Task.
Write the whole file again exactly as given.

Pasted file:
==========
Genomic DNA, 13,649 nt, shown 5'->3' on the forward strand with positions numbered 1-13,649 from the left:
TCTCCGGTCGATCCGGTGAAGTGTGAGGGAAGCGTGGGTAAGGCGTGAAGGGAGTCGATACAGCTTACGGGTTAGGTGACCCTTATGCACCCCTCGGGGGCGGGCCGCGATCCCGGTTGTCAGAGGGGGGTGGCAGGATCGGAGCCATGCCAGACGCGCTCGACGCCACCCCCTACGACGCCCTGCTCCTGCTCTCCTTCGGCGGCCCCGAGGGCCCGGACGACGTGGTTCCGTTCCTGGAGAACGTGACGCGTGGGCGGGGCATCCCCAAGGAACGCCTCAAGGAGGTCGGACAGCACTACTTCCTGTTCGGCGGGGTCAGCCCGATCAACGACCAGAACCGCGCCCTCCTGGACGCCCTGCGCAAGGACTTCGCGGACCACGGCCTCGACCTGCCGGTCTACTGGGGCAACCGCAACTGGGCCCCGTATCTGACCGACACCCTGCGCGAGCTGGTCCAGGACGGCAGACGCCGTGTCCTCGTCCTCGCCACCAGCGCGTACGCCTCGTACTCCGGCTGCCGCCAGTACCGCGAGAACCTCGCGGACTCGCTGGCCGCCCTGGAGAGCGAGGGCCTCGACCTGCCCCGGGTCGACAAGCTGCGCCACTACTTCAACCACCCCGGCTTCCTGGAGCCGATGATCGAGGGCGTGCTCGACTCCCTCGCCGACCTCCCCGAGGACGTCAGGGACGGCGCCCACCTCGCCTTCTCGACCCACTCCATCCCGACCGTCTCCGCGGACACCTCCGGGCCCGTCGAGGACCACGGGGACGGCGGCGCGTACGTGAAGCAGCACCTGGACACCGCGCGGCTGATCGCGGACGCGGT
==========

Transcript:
Genomic DNA, 13,649 nt, shown 5'->3' on the forward strand with positions numbered 1-13,649 from the left:
TCTCCGGTCGATCCGGTGAAGTGTGAGGGAAGCGTGGGTAAGGCGTGAAGGGAGTCGATACAGCTTACGGGTTAGGTGACCCTTATGCACCCCTCGGGGGCGGGCCGCGATCCCGGTTGTCAGAGGGGGGTGGCAGGATCGGAGCCATGCCAGACGCGCTCGACGCCACCCCCTACGACGCCCTGCTCCTGCTCTCCTTCGGCGGCCCCGAGGGCCCGGACGACGTGGTTCCGTTCCTGGAGAACGTGACGCGTGGGCGGGGCATCCCCAAGGAACGCCTCAAGGAGGTCGGACAGCACTACTTCCTGTTCGGCGGGGTCAGCCCGATCAACGACCAGAACCGCGCCCTCCTGGACGCCCTGCGCAAGGACTTCGCGGACCACGGCCTCGACCTGCCGGTCTACTGGGGCAACCGCAACTGGGCCCCGTATCTGACCGACACCCTGCGCGAGCTGGTCCAGGACGGCAGACGCCGTGTCCTCGTCCTCGCCACCAGCGCGTACGCCTCGTACTCCGGCTGCCGCCAGTACCGCGAGAACCTCGCGGACTCGCTGGCCGCCCTGGAGAGCGAGGGCCTCGACCTGCCCCGGGTCGACAAGCTGCGCCACTACTTCAACCACCCCGGCTTCCTGGAGCCGATGATCGAGGGCGTGCTCGACTCCCTCGCCGACCTCCCCGAGGACGTCAGGGACGGCGCCCACCTCGCCTTCTCGACCCACTCCATCCCGACCGTCTCCGCGGACACCTCCGGGCCCGTCGAGGACCACGGGGACGGCGGCGCGTACGTGAAGCAGCACCTGGACACCGCGCGGCTGATCGCGGACGCGGT